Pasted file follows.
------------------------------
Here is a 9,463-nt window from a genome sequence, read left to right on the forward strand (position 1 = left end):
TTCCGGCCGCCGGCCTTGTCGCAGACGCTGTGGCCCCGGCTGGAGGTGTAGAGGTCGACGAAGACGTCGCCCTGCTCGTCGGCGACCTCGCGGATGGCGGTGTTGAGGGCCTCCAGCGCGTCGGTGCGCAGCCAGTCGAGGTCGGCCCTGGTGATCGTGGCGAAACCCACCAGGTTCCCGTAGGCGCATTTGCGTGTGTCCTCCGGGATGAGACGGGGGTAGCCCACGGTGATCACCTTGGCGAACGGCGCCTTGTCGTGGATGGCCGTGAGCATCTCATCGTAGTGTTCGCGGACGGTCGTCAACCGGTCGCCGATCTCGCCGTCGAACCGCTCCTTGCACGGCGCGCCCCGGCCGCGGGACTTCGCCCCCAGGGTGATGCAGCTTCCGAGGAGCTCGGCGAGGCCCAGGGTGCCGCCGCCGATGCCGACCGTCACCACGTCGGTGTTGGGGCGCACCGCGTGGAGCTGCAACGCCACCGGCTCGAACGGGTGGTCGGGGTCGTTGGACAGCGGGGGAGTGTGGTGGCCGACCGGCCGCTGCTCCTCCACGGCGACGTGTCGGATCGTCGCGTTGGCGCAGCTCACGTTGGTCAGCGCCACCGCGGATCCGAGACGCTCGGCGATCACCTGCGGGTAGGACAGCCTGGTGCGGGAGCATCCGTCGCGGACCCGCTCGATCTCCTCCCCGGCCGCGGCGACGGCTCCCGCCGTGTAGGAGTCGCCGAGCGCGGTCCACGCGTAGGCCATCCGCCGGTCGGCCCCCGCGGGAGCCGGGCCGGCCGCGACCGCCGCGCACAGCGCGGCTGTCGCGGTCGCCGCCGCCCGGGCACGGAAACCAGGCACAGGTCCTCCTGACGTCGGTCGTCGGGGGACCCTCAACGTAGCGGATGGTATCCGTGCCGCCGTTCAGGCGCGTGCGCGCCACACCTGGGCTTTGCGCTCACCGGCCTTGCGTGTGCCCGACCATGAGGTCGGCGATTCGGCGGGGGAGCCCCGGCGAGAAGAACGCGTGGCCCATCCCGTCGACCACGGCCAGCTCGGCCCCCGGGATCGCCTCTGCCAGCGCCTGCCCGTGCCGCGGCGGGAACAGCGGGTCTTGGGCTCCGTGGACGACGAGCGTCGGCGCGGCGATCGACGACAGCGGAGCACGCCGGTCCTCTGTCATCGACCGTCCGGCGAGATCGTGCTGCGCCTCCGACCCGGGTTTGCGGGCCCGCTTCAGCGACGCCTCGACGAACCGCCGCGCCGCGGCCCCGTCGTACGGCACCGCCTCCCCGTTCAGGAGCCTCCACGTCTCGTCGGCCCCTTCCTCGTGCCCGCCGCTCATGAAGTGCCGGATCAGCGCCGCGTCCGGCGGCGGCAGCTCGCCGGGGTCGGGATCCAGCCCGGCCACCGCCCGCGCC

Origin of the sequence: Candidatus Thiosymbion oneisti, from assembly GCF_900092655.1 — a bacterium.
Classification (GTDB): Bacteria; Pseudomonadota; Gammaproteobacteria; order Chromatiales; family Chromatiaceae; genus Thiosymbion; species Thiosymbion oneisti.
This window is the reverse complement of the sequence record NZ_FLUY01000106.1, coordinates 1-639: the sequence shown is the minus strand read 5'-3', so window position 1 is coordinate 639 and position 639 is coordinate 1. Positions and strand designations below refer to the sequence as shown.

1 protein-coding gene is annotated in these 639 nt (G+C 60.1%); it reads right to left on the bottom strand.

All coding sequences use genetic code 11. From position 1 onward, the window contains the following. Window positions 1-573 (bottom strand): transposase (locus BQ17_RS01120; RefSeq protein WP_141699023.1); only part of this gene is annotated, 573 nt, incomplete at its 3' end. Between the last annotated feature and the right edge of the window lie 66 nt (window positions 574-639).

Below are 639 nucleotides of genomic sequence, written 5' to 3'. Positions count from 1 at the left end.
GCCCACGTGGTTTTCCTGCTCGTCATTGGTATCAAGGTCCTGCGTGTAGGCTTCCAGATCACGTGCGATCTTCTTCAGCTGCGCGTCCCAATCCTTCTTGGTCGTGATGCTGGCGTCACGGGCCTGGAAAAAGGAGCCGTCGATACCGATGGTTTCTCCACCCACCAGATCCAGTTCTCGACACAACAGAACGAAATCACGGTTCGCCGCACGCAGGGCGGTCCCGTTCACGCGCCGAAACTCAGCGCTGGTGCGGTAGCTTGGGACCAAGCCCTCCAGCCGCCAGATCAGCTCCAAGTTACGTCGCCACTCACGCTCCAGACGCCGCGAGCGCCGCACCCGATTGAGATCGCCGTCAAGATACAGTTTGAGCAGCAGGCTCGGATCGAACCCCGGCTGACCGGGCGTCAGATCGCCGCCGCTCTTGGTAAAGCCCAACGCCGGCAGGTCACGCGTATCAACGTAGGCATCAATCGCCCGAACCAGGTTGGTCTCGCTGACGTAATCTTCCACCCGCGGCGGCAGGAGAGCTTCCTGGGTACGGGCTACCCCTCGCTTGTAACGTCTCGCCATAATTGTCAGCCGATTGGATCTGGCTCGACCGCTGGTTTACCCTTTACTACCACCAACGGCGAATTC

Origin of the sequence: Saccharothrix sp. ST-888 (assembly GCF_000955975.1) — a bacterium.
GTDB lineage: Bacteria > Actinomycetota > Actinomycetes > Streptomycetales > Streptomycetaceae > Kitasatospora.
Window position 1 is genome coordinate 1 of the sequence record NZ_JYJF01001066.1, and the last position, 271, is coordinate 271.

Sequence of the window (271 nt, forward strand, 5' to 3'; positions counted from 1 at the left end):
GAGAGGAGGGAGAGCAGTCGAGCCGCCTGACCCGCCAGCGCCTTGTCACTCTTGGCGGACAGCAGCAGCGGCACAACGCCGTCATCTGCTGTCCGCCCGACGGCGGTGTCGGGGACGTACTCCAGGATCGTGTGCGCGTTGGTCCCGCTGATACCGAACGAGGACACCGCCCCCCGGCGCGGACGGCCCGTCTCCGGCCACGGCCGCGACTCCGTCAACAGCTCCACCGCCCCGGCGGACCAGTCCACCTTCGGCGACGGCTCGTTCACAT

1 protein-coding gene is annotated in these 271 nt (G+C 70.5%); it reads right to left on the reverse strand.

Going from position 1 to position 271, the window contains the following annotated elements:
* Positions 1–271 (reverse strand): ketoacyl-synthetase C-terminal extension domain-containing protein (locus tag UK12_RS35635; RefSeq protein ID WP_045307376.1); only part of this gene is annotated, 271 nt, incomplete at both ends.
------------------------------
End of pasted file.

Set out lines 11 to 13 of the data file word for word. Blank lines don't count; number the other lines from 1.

GTDB lineage: Bacteria > Actinomycetota > Actinomycetes > Streptomycetales > Streptomycetaceae > Kitasatospora.
Window position 1 is genome coordinate 1 of the sequence record NZ_JYJF01001066.1, and the last position, 271, is coordinate 271.

Sequence of the window (271 nt, forward strand, 5' to 3'; positions counted from 1 at the left end):